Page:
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As the coronavirus disease 2019 spread globally, emerging variants such as B.1.1.529 quickly became dominant worldwide. Sustained community transmission favors the proliferation of mutated sub-lineages with pandemic potential, due to cross-national mobility flows, which are responsible for consecutive cases surge worldwide. We show that, in the early stages of an emerging variant, integrating data from national genomic surveillance and global human mobility with large-scale epidemic modeling allows to quantify its pandemic potential, providing quantifiable indicators for pro-active policy interventions. We validate our framework on worldwide spreading variants and gain insights about the pandemic potential of BA.5, BA.2.75, and other sub- and lineages. We combine the different sources of information in a simple estimate of the pandemic delay and show that only in combination, the pandemic potentials of the lineages are correctly assessed relative to each other. Compared to a country-level epidemic intelligence, our scalable integrated approach, that is pandemic intelligence, permits to enhance global preparedness to contrast the pandemic of respiratory pathogens such as SARS-CoV-2.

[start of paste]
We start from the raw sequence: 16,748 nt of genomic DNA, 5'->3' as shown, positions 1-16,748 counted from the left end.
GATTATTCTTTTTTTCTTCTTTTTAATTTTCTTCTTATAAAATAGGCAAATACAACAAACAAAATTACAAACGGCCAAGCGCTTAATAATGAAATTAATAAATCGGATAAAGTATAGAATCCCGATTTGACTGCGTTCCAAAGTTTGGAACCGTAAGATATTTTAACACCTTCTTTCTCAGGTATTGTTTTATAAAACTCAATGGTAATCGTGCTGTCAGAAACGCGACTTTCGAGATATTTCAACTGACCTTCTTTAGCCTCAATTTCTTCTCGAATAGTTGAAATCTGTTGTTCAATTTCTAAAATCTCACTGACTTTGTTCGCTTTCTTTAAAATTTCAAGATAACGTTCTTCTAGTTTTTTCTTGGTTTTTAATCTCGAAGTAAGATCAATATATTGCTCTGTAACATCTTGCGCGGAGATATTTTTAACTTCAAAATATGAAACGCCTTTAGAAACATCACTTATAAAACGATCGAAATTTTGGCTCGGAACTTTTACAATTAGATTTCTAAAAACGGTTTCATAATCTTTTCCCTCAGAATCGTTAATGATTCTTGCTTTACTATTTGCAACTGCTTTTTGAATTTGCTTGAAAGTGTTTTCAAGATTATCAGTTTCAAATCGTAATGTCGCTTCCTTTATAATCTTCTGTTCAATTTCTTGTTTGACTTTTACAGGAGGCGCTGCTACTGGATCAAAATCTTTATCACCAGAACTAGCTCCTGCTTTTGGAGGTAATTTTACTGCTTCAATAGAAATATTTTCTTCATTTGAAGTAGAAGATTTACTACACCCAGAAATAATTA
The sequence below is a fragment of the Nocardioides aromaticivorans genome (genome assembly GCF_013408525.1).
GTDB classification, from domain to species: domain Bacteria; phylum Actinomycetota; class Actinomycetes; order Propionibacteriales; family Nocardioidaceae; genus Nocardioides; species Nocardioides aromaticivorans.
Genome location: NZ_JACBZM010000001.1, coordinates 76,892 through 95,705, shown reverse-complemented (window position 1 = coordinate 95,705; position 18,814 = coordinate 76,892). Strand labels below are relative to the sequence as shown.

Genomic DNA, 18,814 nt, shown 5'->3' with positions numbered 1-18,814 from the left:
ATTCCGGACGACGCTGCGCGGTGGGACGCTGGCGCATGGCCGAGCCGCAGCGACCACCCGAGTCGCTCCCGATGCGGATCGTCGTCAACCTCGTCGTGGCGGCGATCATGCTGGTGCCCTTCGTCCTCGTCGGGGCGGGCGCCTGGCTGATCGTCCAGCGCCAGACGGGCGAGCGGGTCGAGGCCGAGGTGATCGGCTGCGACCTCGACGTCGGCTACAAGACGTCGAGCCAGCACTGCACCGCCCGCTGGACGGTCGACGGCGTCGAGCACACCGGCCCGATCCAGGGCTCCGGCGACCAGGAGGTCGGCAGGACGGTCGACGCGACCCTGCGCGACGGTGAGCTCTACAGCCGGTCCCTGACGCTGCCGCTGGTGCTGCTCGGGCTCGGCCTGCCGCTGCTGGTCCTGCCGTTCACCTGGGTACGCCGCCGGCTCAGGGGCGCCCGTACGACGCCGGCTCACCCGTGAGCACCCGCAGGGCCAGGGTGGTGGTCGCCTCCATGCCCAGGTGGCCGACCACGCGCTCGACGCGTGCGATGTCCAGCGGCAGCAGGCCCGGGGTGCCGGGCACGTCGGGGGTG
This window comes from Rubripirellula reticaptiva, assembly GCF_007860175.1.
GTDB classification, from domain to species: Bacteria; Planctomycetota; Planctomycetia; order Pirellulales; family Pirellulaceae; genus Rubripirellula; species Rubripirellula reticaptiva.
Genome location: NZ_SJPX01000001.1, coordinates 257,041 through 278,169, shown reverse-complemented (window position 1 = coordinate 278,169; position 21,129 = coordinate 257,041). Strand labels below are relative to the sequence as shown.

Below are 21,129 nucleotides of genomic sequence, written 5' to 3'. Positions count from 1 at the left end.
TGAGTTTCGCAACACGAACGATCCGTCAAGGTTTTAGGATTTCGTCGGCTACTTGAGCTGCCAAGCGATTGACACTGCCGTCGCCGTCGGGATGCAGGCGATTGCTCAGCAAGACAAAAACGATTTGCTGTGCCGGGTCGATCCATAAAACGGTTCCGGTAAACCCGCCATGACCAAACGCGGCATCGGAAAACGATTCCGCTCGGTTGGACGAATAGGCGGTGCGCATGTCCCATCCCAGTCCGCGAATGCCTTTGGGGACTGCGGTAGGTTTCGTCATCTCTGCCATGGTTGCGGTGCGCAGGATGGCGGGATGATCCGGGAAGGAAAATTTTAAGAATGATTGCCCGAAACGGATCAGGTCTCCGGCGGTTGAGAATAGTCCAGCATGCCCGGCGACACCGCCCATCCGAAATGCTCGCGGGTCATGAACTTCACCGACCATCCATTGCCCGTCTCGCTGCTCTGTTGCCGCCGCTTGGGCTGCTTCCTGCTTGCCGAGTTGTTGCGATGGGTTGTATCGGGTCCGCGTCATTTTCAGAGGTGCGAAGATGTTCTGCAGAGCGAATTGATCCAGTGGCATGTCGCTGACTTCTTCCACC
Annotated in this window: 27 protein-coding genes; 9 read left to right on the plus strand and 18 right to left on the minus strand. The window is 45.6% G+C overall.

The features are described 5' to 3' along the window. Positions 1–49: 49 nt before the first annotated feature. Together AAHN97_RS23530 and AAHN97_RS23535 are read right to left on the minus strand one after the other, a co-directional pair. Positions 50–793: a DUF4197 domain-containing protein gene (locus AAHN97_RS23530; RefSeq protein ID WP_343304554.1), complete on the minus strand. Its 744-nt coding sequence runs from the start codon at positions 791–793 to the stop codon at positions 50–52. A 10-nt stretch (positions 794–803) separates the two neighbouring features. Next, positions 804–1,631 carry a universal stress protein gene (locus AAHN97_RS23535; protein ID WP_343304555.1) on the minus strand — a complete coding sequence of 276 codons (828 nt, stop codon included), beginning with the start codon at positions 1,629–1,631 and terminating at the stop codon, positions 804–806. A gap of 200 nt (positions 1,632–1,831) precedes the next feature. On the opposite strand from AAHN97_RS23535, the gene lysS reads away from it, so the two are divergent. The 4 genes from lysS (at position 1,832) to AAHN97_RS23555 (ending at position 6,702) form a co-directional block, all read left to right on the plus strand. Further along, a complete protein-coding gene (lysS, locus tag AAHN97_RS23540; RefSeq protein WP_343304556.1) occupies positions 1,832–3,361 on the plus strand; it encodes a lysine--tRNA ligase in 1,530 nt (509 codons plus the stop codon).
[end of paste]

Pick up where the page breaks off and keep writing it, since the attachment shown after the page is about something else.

Original publication




Journal article


PNAS nexus

Publication Date





Robert Koch-Institute, Nordufer 20, 13353 Berlin, Germany.